These were soon followed by thin straight skis – not quite as long – and made from metal, followed by a fibreglass-wood mix. The shape didn’t change until 1993. Watch this video above, made in 1981, and you’ll see the dying embers of straight skis; woolly hats or headbands were always worn and legs were still together – although not as tightly glued as they were in the 60s and 70s.
3. Chair-lifts for one – 1930s onwards
First there were single chairs – Niseko in Japan still has one, pictured here. It made for a cold and lonely ascent, often without a safety bar. If you were lucky you’d come across a double-chair and could then ride the lift with a friend. But triples, foursomes, six- and eight-packs came much much later. The world’s first chair-lifts built for skiing were at Sun Valley in Idaho in 1936 and 1937, and were owned by the Union Pacific Railroad.
4. Egg-shaped gondolas – 1950s to 1980s
They weren’t known as gondolas or telecabines in the 60s, 70s or even 80s. Instead they were called eggs, bubbles, or yogurt pots – depending on their shape. The smallest would seat two and the largest four, with skis held precariously on the outside in small metal containers. The first ski cable-car in France opened in 1942 in Val d’Isere, the first T-bar in 1934 in Davos, and the first gondola built for skiing was at Wildcat Mountain in New Hampshire, where it operated from 1957 until 1999 and seated two passengers.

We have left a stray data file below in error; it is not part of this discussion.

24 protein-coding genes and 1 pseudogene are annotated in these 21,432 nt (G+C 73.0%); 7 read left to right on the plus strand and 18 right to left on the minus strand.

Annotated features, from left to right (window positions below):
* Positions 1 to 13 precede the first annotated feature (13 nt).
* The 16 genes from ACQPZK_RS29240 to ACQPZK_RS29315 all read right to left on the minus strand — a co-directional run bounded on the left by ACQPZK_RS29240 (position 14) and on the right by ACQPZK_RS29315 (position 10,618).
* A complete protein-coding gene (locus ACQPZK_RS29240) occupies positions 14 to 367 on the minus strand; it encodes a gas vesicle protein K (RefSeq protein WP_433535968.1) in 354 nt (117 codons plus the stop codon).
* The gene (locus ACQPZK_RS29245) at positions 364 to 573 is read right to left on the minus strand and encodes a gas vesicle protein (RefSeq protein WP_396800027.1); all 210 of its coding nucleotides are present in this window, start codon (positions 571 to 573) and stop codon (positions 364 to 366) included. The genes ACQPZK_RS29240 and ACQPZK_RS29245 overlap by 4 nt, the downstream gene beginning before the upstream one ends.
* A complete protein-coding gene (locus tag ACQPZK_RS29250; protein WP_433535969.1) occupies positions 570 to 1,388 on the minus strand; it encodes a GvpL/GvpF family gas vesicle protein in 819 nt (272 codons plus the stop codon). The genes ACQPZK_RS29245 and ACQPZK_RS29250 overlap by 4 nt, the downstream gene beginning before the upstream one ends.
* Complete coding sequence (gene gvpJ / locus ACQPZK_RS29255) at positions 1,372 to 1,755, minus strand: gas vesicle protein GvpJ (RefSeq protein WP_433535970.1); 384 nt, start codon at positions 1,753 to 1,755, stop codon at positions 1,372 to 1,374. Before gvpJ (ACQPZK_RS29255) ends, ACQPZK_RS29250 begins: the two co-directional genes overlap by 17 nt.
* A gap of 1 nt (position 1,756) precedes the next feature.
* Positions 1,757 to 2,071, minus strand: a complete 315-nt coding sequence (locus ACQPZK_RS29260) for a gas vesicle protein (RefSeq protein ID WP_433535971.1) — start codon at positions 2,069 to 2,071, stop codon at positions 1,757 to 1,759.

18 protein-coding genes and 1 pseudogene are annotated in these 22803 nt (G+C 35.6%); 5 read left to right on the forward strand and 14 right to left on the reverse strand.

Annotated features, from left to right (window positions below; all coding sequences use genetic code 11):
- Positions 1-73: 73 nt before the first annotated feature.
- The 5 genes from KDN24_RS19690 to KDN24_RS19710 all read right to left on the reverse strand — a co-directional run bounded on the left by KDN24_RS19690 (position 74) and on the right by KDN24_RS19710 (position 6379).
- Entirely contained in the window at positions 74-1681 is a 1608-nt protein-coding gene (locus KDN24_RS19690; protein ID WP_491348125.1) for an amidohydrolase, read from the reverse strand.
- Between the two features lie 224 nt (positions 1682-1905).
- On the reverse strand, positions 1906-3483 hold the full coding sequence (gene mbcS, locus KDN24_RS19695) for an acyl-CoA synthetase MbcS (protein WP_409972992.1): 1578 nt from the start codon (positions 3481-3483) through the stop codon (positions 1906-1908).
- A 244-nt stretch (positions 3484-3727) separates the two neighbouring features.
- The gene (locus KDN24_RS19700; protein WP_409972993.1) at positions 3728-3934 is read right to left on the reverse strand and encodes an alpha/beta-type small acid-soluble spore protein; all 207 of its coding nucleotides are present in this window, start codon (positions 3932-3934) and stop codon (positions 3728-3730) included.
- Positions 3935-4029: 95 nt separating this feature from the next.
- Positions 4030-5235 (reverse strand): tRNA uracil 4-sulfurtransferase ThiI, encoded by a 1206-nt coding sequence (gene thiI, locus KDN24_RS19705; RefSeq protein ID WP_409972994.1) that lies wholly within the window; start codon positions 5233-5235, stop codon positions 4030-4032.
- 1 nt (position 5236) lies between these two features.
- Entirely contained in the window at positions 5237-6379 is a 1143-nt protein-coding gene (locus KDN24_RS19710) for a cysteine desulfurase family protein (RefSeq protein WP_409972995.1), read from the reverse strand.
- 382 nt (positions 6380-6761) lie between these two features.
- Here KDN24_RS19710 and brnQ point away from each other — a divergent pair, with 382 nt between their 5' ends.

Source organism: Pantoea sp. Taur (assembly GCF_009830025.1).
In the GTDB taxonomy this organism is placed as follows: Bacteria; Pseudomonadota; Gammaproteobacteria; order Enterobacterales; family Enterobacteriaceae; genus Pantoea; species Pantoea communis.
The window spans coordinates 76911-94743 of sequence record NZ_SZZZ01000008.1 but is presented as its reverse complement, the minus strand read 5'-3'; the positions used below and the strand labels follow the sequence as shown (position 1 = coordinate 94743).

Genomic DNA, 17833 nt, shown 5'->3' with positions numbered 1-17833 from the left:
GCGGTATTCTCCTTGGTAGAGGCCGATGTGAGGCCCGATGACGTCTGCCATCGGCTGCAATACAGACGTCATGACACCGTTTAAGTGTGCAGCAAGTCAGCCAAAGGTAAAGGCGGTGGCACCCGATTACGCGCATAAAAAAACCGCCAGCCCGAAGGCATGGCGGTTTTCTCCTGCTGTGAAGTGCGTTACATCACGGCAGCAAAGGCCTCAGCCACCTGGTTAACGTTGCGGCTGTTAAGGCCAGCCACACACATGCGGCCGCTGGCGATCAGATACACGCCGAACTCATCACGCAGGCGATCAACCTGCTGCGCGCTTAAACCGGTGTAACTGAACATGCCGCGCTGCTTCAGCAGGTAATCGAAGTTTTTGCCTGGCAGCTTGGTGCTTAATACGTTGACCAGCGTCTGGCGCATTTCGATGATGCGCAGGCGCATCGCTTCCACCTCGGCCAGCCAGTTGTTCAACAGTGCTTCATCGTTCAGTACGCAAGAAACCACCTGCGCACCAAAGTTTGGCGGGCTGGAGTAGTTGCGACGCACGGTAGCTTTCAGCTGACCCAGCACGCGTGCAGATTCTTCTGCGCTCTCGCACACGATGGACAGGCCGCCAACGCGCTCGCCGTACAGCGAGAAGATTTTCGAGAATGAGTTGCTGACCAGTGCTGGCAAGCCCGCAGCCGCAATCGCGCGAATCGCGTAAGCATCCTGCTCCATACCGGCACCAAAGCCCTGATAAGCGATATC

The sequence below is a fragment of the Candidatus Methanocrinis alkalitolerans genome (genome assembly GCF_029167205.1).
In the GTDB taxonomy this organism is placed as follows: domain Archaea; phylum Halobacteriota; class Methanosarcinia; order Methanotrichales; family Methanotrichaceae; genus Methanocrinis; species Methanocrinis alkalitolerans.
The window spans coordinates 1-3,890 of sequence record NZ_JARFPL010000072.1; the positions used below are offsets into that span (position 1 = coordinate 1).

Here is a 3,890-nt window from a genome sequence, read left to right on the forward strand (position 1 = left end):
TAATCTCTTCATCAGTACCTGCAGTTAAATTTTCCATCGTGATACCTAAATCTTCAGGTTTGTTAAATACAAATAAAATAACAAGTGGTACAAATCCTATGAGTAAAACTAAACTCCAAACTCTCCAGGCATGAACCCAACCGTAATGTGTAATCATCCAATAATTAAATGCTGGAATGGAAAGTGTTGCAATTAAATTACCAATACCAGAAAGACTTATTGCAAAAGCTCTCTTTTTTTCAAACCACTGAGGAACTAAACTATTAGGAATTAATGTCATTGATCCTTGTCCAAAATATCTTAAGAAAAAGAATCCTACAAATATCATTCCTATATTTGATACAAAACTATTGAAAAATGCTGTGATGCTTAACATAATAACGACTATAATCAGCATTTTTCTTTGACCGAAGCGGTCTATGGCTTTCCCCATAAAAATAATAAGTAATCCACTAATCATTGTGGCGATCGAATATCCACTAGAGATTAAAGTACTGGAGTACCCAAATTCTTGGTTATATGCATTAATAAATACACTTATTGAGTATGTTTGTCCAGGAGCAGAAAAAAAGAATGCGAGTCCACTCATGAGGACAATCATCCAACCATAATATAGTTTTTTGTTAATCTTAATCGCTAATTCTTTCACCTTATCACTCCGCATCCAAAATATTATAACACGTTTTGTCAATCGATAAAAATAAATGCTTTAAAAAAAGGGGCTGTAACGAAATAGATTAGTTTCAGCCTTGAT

5. Puffy all-in-one ski suits – 1980s
Ski suits of the 80s featured garish colour-block patterns, some in dayglo yellow and pink, and others even had works of art painted on them. They may have looked padded, but fabrics back then weren’t warm or technical. It’s come full circle, though, with a current trend for retro ski clothing that’s either been dug out of the loft or freshly manufactured today by companies like OOSC (as seen in the video). You’re quite likely to see them worn on university ski trips and during carnival week.
6. Monoskiing – 1980s